7 municipalities sue state over new drilling law’s zoning provisions, P.1
4/2/2012 | Real Estate Blog
Last Thursday, seven Pennsylvania municipalities filed suit against the state of Pennsylvania over the new natural gas law, which effectively removed the ability of city governments to regulate natural gas drilling. The lawsuit alleges that the state unconstitutionally removed the power of towns and landowners to control zoning to suit the need of the oil and gas industry.
Our regular readers know that we have previously mentioned this new law, which has become rather controversial. On the one hand, there are those who say it was necessary for economic growth in the state. On the other hand, there are those who are frustrated at having no control over drilling regulations. The latter group cites environmental and other concerns.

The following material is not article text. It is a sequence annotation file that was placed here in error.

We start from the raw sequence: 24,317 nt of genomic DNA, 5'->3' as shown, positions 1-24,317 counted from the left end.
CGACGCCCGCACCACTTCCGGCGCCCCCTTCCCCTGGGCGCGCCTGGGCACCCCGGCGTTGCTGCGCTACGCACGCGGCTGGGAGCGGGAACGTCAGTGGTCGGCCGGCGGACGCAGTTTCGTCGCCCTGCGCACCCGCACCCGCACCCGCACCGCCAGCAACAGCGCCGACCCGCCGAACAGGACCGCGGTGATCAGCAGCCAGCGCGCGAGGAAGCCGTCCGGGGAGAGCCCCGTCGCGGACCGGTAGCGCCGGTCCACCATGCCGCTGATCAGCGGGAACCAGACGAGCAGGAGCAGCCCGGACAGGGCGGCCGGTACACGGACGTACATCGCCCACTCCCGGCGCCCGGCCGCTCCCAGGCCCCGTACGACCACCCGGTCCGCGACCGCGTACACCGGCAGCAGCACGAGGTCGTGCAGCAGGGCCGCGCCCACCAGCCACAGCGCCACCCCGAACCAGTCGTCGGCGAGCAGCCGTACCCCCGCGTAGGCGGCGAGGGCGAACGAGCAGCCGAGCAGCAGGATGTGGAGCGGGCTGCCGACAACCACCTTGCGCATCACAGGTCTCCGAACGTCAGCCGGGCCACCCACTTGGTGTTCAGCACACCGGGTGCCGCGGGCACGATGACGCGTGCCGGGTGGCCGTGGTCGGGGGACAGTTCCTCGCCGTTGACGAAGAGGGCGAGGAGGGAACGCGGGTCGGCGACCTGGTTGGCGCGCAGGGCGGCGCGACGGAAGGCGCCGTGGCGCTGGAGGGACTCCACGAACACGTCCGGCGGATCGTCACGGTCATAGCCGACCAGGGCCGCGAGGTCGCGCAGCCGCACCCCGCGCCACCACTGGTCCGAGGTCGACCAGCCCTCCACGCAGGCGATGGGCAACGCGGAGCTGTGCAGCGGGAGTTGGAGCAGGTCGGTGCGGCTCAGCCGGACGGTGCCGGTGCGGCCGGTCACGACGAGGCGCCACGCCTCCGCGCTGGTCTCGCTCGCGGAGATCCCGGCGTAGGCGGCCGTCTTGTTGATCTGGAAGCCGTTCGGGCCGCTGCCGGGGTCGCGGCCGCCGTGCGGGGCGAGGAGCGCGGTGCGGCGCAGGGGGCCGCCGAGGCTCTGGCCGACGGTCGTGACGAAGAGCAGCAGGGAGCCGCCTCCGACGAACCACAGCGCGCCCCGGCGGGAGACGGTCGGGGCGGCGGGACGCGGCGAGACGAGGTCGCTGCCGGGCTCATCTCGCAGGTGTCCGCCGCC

One of the provisions of the new law is that municipalities must permit drilling, waste pits and pipelines in every zoning district, including residential districts, provided certain buffers are in place.
Among the concerns cited in the lawsuit are public health, safety and welfare, as well as community development objectives, and concerns over property values.
The legislation itself, as we’ve noted before, was a response to increasing pressure from the drilling industry to begin tapping into the Marcellus Shale, a natural gas formation which is considered the largest known reservoir in the nation. New drilling technologies have made it possible to penetrate into the shale formation. Companies lobbying for more freedom to drill were eventually able to overturn what they saw as unreasonable restrictions.
In our next post, we’ll continue looking at this story.
Source: philly.com, “Towns sue Pa. over Marcellus Shale law,” Marc Levy, March 29, 2012.